By Robert Holden, Esq., Senior Vice President
State officials have always found career paths that led to service in the federal government. In areas where state law has historically been developed within a federal statutory framework, many aspects of environmental protection being an example, state officials moving into federal positions is nothing new. Two recent major pieces of federal legislation, the Patient Protection and Affordable Care Act (PPACA) and the Dodd-Frank Wall Street Reform and Consumer Protection Act (Dodd-Frank), have created new law in policy areas previously directed by the states. For the first time, the federal government will be taking a lead role in insurance regulation and, accordingly, experienced state insurance regulators have made the jump to Washington,D.C.
While these relatively new federal laws will certainly have a direct affect on state regulation, it is worth noting that the movement of state officials to the federal level can itself affect both state and federal policies.
New Agencies Under the PPACA and Dodd-Frank
Enacted in 2010, the PPACA engaged state regulators directly. The language of the Act recognized the need for direction from the states by specifically requiring recommendations from the National Association of Insurance Commissioners (NAIC) on a variety of topics. As new departments were established in the United States Department of Health and Human Services (HHS), current and former state insurance commissioners were logical candidates to fill key positions.
While this trend arguably started with the appointment of HHS Secretary Sebelius, former Kansas Governor and Insurance Commissioner, prior to the enactment of the PPACA, it certainly intensified after enactment. Former Maryland Insurance Commissioner Steve Larsen served as Director for the Division of Insurance Oversight for less than a year before his appointment as Deputy Administrator and Director of the Center for Consumer Information and Insurance Oversight (CCIIO) in the Centers for Medicare & Medicaid Services (CMS). This was followed by the appointment of the then current Pennsylvania Insurance Commissioner Joel Ario to direct the new Office of Insurance Exchanges within CCIIO.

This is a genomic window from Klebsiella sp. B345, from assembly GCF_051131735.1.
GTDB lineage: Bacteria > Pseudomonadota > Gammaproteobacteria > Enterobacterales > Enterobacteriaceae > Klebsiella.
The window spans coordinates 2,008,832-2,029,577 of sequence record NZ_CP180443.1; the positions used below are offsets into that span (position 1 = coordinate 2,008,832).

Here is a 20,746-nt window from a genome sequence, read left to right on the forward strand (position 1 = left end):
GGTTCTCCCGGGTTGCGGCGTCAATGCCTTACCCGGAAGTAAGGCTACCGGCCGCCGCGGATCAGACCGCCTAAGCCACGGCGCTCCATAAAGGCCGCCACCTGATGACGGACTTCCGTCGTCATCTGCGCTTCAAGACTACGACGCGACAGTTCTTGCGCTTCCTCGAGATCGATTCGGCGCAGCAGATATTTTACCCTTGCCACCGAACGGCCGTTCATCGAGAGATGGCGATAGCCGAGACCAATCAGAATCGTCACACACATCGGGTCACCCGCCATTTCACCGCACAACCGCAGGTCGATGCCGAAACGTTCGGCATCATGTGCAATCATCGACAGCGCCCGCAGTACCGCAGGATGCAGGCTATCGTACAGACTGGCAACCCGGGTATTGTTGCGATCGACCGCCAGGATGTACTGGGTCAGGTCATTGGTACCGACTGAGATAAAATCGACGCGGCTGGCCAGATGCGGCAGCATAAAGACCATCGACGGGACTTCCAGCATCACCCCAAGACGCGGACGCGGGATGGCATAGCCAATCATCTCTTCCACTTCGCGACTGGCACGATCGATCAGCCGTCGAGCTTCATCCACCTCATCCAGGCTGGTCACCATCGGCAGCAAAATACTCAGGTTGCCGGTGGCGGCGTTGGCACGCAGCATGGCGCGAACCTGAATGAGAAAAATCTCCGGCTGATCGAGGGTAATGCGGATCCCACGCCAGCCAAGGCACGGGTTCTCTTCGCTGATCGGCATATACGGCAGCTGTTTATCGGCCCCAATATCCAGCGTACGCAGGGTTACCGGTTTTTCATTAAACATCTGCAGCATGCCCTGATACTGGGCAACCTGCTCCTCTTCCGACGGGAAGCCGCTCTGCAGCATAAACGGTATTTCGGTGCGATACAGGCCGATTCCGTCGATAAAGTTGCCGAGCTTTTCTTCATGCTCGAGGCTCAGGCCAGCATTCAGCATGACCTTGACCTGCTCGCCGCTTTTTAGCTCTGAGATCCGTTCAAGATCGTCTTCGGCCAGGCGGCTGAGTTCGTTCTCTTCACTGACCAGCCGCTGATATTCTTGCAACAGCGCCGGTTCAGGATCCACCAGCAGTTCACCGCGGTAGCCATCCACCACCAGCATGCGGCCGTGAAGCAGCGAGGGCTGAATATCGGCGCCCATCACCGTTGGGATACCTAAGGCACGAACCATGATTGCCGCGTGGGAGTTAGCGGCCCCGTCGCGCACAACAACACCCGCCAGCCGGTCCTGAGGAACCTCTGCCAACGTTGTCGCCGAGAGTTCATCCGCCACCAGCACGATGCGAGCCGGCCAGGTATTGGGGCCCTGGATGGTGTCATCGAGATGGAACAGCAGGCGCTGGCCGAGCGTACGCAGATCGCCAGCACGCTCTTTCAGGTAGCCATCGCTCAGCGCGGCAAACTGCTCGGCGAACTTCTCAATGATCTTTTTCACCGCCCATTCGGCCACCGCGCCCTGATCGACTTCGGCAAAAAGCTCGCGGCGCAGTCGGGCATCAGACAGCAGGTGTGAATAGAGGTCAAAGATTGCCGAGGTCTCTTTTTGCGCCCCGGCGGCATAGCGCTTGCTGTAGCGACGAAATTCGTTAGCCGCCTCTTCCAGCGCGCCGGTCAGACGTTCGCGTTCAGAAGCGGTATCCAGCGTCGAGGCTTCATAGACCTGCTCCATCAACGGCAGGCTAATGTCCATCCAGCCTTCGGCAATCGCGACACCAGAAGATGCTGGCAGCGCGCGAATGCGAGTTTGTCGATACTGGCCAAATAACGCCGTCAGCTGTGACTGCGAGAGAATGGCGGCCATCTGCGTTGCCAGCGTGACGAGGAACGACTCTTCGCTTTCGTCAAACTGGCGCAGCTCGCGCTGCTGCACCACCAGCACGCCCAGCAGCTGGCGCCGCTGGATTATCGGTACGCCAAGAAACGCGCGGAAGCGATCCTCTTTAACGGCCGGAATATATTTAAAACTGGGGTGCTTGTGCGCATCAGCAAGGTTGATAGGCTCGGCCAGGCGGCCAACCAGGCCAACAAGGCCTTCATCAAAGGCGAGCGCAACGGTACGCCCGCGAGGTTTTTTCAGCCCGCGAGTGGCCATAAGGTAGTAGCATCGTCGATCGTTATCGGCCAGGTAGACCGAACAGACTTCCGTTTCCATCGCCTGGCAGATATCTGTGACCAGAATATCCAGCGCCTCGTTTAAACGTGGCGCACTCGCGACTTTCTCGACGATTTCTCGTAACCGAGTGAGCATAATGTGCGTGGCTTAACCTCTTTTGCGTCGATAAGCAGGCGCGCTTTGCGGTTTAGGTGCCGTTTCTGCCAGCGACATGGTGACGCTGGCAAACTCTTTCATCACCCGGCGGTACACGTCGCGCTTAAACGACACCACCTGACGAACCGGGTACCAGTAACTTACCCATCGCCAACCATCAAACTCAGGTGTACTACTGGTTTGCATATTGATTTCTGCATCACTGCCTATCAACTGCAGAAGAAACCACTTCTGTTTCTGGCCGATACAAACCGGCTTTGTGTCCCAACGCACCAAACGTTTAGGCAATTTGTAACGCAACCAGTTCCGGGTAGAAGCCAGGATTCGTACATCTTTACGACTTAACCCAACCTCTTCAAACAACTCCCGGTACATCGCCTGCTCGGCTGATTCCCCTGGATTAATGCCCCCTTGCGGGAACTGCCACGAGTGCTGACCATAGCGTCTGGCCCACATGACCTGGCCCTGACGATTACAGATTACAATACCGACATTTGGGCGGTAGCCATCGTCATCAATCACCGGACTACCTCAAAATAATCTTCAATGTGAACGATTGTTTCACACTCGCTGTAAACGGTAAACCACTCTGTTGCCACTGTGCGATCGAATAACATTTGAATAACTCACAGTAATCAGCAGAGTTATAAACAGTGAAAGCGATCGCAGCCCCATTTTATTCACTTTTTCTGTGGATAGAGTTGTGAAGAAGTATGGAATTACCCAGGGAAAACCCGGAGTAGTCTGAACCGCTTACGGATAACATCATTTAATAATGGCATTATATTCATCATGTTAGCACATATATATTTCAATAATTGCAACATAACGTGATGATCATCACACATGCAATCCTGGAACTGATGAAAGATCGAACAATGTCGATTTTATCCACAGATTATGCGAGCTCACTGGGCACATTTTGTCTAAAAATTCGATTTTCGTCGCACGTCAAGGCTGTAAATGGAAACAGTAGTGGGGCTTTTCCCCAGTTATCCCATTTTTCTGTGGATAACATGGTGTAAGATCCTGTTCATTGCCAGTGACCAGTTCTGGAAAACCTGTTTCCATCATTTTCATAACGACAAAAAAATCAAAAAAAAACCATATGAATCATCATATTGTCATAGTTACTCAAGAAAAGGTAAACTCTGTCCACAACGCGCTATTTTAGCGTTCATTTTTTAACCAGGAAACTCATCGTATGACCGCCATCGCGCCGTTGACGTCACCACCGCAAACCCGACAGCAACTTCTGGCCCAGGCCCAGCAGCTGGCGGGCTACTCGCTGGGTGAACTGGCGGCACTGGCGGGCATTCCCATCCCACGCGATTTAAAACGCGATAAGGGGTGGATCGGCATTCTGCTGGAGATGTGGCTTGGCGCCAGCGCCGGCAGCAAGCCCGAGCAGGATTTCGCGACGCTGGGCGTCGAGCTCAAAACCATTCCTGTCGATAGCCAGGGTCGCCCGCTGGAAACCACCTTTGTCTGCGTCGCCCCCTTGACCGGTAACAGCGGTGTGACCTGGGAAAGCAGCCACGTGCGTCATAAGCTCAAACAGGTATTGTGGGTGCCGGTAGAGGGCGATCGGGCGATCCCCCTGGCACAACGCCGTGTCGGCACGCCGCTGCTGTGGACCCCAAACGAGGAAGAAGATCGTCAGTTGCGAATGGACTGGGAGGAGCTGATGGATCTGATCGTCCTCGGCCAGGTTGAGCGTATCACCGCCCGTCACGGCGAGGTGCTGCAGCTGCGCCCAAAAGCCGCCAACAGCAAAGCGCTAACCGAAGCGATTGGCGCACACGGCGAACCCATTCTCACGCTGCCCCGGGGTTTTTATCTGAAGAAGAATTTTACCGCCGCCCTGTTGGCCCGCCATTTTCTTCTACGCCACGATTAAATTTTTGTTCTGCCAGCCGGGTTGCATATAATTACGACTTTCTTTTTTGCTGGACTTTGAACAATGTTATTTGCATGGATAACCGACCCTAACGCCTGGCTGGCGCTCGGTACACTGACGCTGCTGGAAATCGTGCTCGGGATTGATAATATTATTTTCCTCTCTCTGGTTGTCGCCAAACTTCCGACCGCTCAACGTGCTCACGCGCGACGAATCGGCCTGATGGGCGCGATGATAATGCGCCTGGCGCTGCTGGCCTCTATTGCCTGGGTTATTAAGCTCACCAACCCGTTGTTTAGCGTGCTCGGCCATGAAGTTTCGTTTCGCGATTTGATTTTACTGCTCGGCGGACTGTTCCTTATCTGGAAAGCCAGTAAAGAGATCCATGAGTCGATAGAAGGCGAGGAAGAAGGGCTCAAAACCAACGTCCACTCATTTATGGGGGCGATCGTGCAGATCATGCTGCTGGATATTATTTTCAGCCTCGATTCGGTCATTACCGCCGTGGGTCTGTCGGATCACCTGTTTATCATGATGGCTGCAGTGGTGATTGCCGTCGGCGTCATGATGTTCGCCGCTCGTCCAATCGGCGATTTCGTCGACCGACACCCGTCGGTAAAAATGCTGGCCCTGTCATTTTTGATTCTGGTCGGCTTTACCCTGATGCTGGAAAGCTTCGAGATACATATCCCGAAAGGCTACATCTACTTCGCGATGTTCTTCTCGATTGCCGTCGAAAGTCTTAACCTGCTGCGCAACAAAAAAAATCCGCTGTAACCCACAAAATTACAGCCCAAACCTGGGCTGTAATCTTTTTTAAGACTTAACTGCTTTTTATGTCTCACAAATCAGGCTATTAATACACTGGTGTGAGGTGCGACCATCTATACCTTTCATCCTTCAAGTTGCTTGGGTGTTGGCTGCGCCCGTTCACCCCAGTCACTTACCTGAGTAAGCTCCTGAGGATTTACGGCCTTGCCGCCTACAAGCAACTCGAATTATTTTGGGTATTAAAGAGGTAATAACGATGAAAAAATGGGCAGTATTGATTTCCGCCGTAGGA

The enactment of the Dodd -Frank Act only a few months after the PPACA created a similar dynamic, establishing the Federal Insurance Office (FIO) in the Treasury Department. While implementation of Dodd-Frank has taken longer to begin, Illinois Department of Insurance Director Michael McRaith left his state position this summer to head FIO.
Affects on Policy
We have already seen some of the ways in which these former state officials have affected federal policy towards the states. This maybe clearest in the case of Joel Ario at the Office of Insurance Exchanges, as he moved directly from being a key member of the NAIC Health Insurance and Managed Care to leading the development of recently proposed federal rules addressing the creation of state health benefit exchanges. While these rules have not yet been finalized, their current provisions allow the states flexibility in their implementation efforts. That flexibility has been a frequent request from both the NAIC and the states themselves. As these rules are only an early step in federal direction of PPACA implementation, it will be interesting to see if this trend continues in future federal rulemaking. As Director Ario is scheduled to leave his position in late September, there may be a change in direction from the administration.
The affect of state officials on policy under the Dodd-Frank Act is more difficult to see. The PPACA moved much of the high level policy making concerning health insurance to the federal level; however, fewer state insurance laws were preempted by Dodd-Frank, which focused FIO’s direct authority on international insurance issues and the Terrorism Insurance Program. Director McRaith will also be informed by analysis and information from the Federal Advisory Committee on Insurance (FACI), composed in part by state insurance commissioners and other state policy makers appointed by the Department of Treasury. While FIO’s role is confined mostly to monitoring, it will have the ability to propose greater regulation of specific insurance entities through recommendations to the Treasury Department’s Financial Stability Oversight Council.
If the movement of state officials to federal positions under the PPACA encouraged flexibility on the part of HHS as it directs initial implementation, this may not be the long term result. If health care insurance policy is driven more aggressively at the federal level, states will have fewer policy decisions to make. While less likely, FIO and the FACI could bring more state conformity to recommended federal policies. Ultimately, states will be increasingly dealing with policymakers at the federal level that have emerged from their own ranks. Will former state officials bring their experiences to bear as federal policy makers? Will current state officials look to work more collaboratively with their new federal counterparts?